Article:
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ARTICLE 19: Lack of transparency, management, coordination deepen crisis in Bangladesh

  • Published at 12:22 pm May 3rd, 2020
Photo Story food relief motijheel mehedi hasan
People waiting for food aid at Motijheel area of Dhaka on Tuesday, April 21, 2020 Mehedi Hasan/Dhaka Tribune

The controversial Digital Security Act 2018 is being used to silence critics in disguise, it said

In response to the Covid-19 pandemic, opacity in the action plan, acute lack of coordination at the policy-making level and sheer absence of accountability are deepening the crisis in Bangladesh. 

At the same time, the right to information and freedom of expression are experiencing unprecedented repression. 

ARTICLE 19, the UK based international organization that works to protect freedom of expression and the right to information issued a press release in this regard on Sunday.

In its press release titled “Covid-19 and Violations of Freedom of Expression: Bangladesh Situation Analysis” on the World Press Freedom Day 2020, it said frontline healthcare workers themselves are being subjected to administrative harassment for questioning the opacity and quality of the medical management of Covid-19. 

On the one hand, while journalists are reporting massive irregularities and corruption in the distribution of relief, on the other hand, the government is further restricting the scope for journalists to gather information about Covid-19 response process. 

The release also said the controversial Digital Security Act 2018 is being used to silence critics in disguise of dealing with the emerging situations. 

Instead of taking effective measures to prevent rumors, fake news, misinformation, hate speech, the government is cracking down on those who are criticizing its handling of the ongoing crisis on social media. 

Citizens’ discontent is growing; so is the government’s oppression of critical voices, it added.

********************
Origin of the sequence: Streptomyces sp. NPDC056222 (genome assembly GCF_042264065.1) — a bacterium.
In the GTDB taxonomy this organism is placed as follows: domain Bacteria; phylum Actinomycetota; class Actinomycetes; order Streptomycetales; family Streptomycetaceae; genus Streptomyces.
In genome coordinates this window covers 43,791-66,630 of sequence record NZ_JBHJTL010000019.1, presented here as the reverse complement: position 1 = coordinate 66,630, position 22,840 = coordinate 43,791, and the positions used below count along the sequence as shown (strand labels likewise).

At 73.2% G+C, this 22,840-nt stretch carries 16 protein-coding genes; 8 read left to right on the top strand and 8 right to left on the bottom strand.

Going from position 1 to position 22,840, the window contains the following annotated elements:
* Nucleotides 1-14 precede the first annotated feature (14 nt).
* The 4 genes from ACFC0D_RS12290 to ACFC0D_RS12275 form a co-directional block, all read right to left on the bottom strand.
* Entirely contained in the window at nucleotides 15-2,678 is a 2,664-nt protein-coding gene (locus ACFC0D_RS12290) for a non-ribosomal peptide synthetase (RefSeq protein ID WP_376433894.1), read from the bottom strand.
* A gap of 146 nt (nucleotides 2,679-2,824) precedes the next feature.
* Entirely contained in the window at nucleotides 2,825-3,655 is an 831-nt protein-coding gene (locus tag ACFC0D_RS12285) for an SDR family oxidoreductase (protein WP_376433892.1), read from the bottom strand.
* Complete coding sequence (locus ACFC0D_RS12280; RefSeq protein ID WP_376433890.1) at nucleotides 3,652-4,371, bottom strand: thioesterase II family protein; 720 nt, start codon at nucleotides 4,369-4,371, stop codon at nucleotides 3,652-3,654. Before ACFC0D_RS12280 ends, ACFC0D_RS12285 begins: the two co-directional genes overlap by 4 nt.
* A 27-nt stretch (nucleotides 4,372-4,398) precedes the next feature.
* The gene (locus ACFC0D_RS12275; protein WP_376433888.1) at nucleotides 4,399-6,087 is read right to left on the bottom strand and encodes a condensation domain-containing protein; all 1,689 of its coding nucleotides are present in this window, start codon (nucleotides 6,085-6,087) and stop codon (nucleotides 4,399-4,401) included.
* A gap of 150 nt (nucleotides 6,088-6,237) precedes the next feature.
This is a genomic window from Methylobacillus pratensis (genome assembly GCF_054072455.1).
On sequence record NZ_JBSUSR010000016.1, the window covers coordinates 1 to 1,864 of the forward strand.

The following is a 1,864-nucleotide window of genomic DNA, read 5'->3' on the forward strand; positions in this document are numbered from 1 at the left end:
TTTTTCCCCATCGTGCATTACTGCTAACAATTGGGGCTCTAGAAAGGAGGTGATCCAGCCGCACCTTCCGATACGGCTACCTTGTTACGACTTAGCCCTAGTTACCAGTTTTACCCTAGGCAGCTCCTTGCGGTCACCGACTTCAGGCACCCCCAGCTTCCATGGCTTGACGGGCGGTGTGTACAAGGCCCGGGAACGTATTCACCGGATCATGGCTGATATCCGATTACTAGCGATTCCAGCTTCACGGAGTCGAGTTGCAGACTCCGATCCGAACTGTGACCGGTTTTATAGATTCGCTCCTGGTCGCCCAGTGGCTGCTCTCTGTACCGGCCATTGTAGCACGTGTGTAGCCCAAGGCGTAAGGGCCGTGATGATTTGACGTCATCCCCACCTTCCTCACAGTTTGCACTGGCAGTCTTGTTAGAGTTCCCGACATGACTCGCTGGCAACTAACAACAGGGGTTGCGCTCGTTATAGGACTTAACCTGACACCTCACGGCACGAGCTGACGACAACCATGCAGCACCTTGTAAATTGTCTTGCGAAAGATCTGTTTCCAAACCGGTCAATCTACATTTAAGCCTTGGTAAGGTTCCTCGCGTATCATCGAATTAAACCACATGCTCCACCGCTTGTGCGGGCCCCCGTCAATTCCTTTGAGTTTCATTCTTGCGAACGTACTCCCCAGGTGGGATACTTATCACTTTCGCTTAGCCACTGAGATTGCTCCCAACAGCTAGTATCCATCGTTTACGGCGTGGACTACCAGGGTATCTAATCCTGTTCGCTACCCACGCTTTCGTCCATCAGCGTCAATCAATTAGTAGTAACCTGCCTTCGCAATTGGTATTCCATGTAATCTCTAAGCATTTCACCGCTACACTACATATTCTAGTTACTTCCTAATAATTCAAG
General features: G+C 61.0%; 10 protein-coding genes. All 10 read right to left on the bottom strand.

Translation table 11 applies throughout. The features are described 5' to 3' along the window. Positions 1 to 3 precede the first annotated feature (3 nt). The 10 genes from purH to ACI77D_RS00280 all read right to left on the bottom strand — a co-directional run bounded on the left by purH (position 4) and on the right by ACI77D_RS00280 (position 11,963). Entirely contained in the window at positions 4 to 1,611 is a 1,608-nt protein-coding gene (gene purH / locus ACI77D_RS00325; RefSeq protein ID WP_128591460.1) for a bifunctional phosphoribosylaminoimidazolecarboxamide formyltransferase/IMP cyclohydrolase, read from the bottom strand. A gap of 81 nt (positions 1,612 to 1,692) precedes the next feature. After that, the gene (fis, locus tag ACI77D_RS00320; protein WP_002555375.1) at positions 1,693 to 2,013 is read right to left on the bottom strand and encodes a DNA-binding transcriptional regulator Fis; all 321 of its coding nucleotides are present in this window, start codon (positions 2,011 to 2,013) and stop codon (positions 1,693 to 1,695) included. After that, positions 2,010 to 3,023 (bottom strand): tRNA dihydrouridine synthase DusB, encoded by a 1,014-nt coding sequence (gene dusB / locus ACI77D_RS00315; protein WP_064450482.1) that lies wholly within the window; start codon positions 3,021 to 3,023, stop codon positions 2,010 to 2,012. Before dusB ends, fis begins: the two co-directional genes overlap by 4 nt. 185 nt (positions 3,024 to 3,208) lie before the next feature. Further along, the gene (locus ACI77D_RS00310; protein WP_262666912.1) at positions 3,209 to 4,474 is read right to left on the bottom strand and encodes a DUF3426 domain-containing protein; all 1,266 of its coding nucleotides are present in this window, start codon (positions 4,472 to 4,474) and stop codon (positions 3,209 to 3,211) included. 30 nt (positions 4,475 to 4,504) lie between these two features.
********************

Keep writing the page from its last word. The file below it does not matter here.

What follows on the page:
Faruq Faisel, Bangladesh and South Asia regional director for ARTICLE 19 presented the highlights of the report at a virtual event titled “International Media Forum” on Saturday on the eve of World Press Freedom Day 2020. 

The event, held at 8 pm Bangladesh local time, was attended by human rights defenders, journalists and media experts from Brazil, the UK, France and Bangladesh through video conference. 

Barbora Bukovska, senior director for Law and Policy, ARTICLE 19 International Office in the UK; Denise Dora, regional director of ARTICLE 19 Brazil, Kazi Reazul Hoque, immediate past Chairman of the National Human Rights Commission Bangladesh (NHRCB) and Mizanur Rahman Khan, joint editor of Prothom Alo spoke online as panelists.

Freedom of expression violated

The press release added ARTICLE 19 was closely monitoring the situation in Bangladesh since the preparedness was on to deal with the coronavirus. 

The first case of coronavirus was confirmed in the country on March 8. ARTICLE 19’s report analyzed the situation  between the period from March 8 to April 8.

During this time, a total of 157 cases were monitored which were recorded in 20 categories, including expression of opinion, right to information and transparency, irregularities in the distribution of relief, and violence against journalists. 

A total of 174 people have been either affected, victimized or their rights got violated in these incidents. 

There have been 41 incidents of violation of the right to expression alone. The number of victims of these incidents is 139 people, most of whom are general Facebook users.

Criticizing the decision of the Directorate General of Health Services (DGHS) for blocking the Q/A session for journalists at daily corona briefings, Faisel said: "It will not bring any good result at the end of the day. Instead, this is raising concerns, doubt and lack of trust among the public." 

He called on the government to allow journalists to ask questions at the briefing for further details, disclose all information including stock of coronavirus diagnosis kit, centre wise daily figures of sample tested, stockpiling and distribution of PPE.

The speakers shed lights and agreed on the fact that all minorities and marginalized communities, regardless of their ethnicity, religion, gender, occupation etc, are the most vulnerable to get infected, discriminated as well as targeted for “Hate Speech” during this pandemic. 

They called upon all governments to formulate a robust and holistic action plan to tackle this global crisis.

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